Check Your Motive


For my friend’s fiftieth birthday, her husband organized a gigantic surprise party for her, complete with loads of guests, gifts, and catering. Fun galore. Who wouldn’t want that kind of bash thrown in their honor?

Well—one person, for sure: my friend.

As the last guest left that night, her husband basking in the glory of what he’d pulled off for his wife’s birthday celebration, he asked her, “So how did you like your party?” She said, “It was lovely, but you threw me the party you wanted for your fiftieth birthday, not the party I wanted for mine.

At first blush, her response might seem unappreciative given the level of effort he’d invested. But as you unpack it a bit further, we can all relate. Although he was well-intended on the surface, who was the husband really holding the party for? I certainly don’t know, but the story has made me check my motives as I plan family vacations, holiday celebrations, dinners out, and birthday parties for my wife (who hates them).

Check your motive. When you’re entering a meeting, starting a conversation with a colleague, or launching a campaign, ask yourself: What’s your role? What’s your agenda? What’s your win and what's theirs?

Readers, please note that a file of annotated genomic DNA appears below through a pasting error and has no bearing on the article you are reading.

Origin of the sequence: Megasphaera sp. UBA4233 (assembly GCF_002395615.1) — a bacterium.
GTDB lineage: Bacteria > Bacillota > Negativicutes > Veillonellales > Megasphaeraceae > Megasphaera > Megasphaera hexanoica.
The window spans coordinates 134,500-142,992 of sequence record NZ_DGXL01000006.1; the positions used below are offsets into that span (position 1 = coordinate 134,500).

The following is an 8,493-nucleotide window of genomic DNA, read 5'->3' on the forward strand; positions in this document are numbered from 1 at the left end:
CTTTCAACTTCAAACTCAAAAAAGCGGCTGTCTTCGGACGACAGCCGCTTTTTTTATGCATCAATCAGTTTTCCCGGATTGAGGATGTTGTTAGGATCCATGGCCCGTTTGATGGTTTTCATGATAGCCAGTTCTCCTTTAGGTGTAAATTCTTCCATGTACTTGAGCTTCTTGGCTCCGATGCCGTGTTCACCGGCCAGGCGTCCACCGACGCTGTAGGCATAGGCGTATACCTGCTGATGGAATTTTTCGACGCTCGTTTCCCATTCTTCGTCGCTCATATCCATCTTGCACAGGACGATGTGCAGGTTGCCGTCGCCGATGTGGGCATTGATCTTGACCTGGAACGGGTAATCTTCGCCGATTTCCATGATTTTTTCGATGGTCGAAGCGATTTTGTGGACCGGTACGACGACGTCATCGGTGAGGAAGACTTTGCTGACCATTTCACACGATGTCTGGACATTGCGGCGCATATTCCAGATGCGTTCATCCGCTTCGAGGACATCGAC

Leading a team requires a different skillset than working as an individual contributor. To succeed in the face of new challenges, first-level leaders need to shift how they think and act. Download our latest guide and develop your people into a high-performing team. 

About the Author

Scott Miller

Scott Miller is a twenty-three-year associate of FranklinCovey and serves as the executive vice president of thought leadership. Scott hosts multiple podcasts including FranklinCovey On Leadership and Great Life, Great Career. Additionally, Scott is a co-author of The Wall Street Journal bestselling book, Everyone Deserves A Great Manager: The 6 Critical Practices For Leading A Team. He is also the author of the multiweek Amazon #1 New Release, Management Mess to Leadership Success: 30 Challenges to Become the Leader You Would Follow. Scott writes a weekly leadership column for and is a frequent contributor to Thrive Global. Previously, Scott worked for the Disney Development Company and grew up in Central Florida. He lives in Salt Lake City, Utah, with his wife and three sons.

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